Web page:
Association between nutritional profiles of foods underlying Nutri-Score front-of-pack labels and mortality: EPIC cohort study in 10 European countries

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  • Mélanie Deschasaux
  • Inge Huybrechts
  • Chantal Julia
  • Serge Hercberg
  • Manon Egnell
  • Bernard Srour
  • Emmanuelle Kesse-Guyot
  • Paule Latino-Martel
  • Carine Biessy
  • Corinne Casagrande
  • Neil Murphy
  • Mazda Jenab
  • Heather A. Ward
  • Elisabete Weiderpass
  • Kim Overvad
  • Marie Christine Boutron-Ruault
  • Francesca Romana Mancini
  • Yahya Mahamat-Saleh
  • Tilman Kühn
  • Verena Katzke
  • Manuela M. Bergmann
  • Matthias B. Schulze
  • Antonia Trichopoulou
  • Anna Karakatsani
  • Eleni Peppa
  • Giovanna Masala
  • Claudia Agnoli
  • Maria Santucci De Magistris
  • Rosario Tumino
  • Carlotta Sacerdote
  • Jolanda Ma Boer
  • Wm Monique Verschuren
  • Yvonne T. van der Schouw
  • Guri Skeie
  • Tonje Braaten
  • M. Luisa Redondo
  • Antonio Agudo
  • Dafina Petrova
  • Sandra M. Colorado-Yohar
  • Aurelio Barricarte
  • Pilar Amiano
  • Emily Sonestedt
  • Ulrika Ericson
  • Julia Otten
  • Björn Sundström
  • Nicholas J. Wareham
  • Nita G. Forouhi
  • Paolo Vineis
  • Konstantinos K. Tsilidis
  • Anika Knuppel
  • Keren Papier
  • Pietro Ferrari
  • Elio Riboli
  • Marc J. Gunter
  • Mathilde Touvier

Objective: To determine if the Food Standards Agency nutrient profiling system (FSAm-NPS), which grades the nutritional quality of food products and is used to derive the Nutri-Score front-of-packet label to guide consumers towards healthier food choices, is associated with mortality. 

Design: Population based cohort study. 

Setting: European Prospective Investigation into Cancer and Nutrition (EPIC) cohort from 23 centres in 10 European countries. 

Participants: 521 324 adults; at recruitment, country specific and validated dietary questionnaires were used to assess their usual dietary intakes. A FSAm-NPS score was calculated for each food item per 100 g content of energy, sugars, saturated fatty acids, sodium, fibre, and protein, and of fruit, vegetables, legumes, and nuts. The FSAm-NPS dietary index was calculated for each participant as an energy weighted mean of the FSAm-NPS score of all foods consumed. The higher the score the lower the overall nutritional quality of the diet. 

Main outcome measure: Associations between the FSAm-NPS dietary index score and mortality, assessed using multivariable adjusted Cox proportional hazards regression models.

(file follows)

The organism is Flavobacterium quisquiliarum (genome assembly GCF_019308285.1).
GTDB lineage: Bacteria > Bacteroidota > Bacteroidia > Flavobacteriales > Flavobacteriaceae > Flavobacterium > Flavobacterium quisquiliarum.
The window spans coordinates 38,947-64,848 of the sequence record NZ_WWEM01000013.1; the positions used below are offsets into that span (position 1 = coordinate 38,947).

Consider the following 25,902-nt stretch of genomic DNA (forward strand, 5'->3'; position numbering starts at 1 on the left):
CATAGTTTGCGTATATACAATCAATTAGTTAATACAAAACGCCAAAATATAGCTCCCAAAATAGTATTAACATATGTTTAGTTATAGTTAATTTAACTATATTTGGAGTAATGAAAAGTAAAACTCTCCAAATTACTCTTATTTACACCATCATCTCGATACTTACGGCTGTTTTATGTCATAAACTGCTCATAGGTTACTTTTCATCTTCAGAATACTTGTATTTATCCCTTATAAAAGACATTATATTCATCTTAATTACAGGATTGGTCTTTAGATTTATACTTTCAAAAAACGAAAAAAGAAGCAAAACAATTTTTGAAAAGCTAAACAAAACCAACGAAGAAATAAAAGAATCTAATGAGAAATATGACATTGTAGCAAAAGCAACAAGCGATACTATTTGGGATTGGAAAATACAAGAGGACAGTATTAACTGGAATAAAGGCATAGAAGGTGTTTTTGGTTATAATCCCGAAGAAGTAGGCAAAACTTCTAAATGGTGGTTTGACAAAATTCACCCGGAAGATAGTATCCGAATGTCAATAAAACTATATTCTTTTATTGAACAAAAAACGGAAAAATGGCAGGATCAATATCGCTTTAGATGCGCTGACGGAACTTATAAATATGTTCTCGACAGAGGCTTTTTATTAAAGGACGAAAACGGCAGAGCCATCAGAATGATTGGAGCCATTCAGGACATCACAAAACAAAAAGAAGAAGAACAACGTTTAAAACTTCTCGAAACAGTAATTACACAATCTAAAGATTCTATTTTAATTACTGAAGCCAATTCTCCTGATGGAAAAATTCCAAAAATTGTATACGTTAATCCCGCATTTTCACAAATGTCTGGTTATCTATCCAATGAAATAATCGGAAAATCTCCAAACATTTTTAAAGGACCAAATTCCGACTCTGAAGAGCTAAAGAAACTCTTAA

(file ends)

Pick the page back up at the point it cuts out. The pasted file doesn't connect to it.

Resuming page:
Results: After exclusions, 501 594 adults (median follow-up 17.2 years, 8 162 730 person years) were included in the analyses. Those with a higher FSAm-NPS dietary index score (highest versus lowest fifth) showed an increased risk of all cause mortality (n=53 112 events from non-external causes; hazard ratio 1.07, 95% confidence interval 1.03 to 1.10, P<0.001 for trend) and mortality from cancer (1.08, 1.03 to 1.13, P<0.001 for trend) and diseases of the circulatory (1.04, 0.98 to 1.11, P=0.06 for trend), respiratory (1.39, 1.22 to 1.59, P<0.001), and digestive (1.22, 1.02 to 1.45, P=0.03 for trend) systems. The age standardised absolute rates for all cause mortality per 10 000 persons over 10 years were 760 (men=1237; women=563) for those in the highest fifth of the FSAm-NPS dietary index score and 661 (men=1008; women=518) for those in the lowest fifth. 

Conclusions: In this large multinational European cohort, consuming foods with a higher FSAm-NPS score (lower nutritional quality) was associated with a higher mortality for all causes and for cancer and diseases of the circulatory, respiratory, and digestive systems, supporting the relevance of FSAm-NPS to characterise healthier food choices in the context of public health policies (eg, the Nutri-Score) for European populations. This is important considering ongoing discussions about the potential implementation of a unique nutrition labelling system at the European Union level.

Original languageEnglish
Article numberm3173
JournalB M J
Number of pages13
Publication statusPublished - 2020

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